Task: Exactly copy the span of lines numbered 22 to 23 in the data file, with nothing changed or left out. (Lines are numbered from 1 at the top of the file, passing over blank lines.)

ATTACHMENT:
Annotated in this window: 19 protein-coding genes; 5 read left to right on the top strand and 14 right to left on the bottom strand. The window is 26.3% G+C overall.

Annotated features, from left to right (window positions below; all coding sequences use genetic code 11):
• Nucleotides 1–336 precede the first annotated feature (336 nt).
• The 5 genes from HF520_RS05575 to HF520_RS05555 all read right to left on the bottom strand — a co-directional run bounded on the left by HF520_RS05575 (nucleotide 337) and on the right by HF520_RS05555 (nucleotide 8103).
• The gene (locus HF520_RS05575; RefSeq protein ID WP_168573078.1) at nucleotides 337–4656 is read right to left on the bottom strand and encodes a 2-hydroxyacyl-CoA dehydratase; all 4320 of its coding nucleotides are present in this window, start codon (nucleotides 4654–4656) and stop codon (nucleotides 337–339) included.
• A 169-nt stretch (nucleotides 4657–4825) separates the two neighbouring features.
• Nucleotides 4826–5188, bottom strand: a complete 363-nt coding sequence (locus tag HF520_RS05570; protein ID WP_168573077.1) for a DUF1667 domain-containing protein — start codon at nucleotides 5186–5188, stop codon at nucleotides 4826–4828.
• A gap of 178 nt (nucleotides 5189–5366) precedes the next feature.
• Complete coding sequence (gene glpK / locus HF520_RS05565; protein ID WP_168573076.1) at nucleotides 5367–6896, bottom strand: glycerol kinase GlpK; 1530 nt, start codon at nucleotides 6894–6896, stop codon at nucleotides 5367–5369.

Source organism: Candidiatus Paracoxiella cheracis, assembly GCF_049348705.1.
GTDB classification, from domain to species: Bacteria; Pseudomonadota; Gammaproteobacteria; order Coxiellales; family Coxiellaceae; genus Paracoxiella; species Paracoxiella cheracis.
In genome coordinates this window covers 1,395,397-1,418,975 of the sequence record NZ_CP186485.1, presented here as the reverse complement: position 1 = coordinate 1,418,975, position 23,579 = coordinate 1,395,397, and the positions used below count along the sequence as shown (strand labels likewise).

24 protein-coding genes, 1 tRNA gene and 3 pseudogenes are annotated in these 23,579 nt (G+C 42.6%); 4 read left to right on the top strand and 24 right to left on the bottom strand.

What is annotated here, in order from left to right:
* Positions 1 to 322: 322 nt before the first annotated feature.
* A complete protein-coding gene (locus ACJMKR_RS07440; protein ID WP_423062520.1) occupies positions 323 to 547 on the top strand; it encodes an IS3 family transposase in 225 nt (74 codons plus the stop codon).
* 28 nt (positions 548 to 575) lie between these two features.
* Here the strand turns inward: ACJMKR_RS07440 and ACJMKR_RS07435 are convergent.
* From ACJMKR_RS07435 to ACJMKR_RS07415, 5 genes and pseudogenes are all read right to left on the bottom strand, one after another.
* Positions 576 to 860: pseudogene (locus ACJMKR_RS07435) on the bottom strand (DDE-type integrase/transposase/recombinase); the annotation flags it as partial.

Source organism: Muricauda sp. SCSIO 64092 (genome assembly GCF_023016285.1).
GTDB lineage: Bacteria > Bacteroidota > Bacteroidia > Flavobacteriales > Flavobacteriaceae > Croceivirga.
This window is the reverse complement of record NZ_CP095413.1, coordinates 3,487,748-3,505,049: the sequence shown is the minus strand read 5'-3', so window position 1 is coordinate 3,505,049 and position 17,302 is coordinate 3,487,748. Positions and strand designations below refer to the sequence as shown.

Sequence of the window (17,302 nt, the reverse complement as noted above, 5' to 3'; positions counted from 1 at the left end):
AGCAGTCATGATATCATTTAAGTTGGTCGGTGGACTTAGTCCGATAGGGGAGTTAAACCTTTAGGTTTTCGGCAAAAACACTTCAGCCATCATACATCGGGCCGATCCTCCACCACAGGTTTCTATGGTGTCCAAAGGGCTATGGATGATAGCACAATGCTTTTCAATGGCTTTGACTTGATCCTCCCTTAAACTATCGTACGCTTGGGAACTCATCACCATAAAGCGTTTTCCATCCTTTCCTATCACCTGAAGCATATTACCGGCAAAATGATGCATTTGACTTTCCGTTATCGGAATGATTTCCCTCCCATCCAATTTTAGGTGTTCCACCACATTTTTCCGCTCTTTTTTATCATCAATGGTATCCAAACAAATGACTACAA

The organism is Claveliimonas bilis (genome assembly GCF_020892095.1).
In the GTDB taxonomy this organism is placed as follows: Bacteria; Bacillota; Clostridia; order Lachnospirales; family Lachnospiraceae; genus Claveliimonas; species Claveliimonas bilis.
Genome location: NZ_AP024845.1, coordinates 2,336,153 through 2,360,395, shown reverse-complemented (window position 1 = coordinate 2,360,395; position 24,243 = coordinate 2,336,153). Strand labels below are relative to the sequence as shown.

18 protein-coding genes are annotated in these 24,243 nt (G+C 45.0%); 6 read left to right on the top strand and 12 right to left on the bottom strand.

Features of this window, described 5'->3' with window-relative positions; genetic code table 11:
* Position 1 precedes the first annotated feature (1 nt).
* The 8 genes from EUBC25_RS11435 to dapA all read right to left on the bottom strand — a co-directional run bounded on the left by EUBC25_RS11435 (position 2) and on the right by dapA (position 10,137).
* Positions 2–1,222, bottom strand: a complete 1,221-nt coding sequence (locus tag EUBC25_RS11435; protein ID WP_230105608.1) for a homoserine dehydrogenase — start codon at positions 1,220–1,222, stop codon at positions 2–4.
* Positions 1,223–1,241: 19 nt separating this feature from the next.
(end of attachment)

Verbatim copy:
GTDB lineage: Bacteria > Bacteroidota > Bacteroidia > Flavobacteriales > Flavobacteriaceae > Croceivirga.
This window is the reverse complement of record NZ_CP095413.1, coordinates 3,487,748-3,505,049: the sequence shown is the minus strand read 5'-3', so window position 1 is coordinate 3,505,049 and position 17,302 is coordinate 3,487,748. Positions and strand designations below refer to the sequence as shown.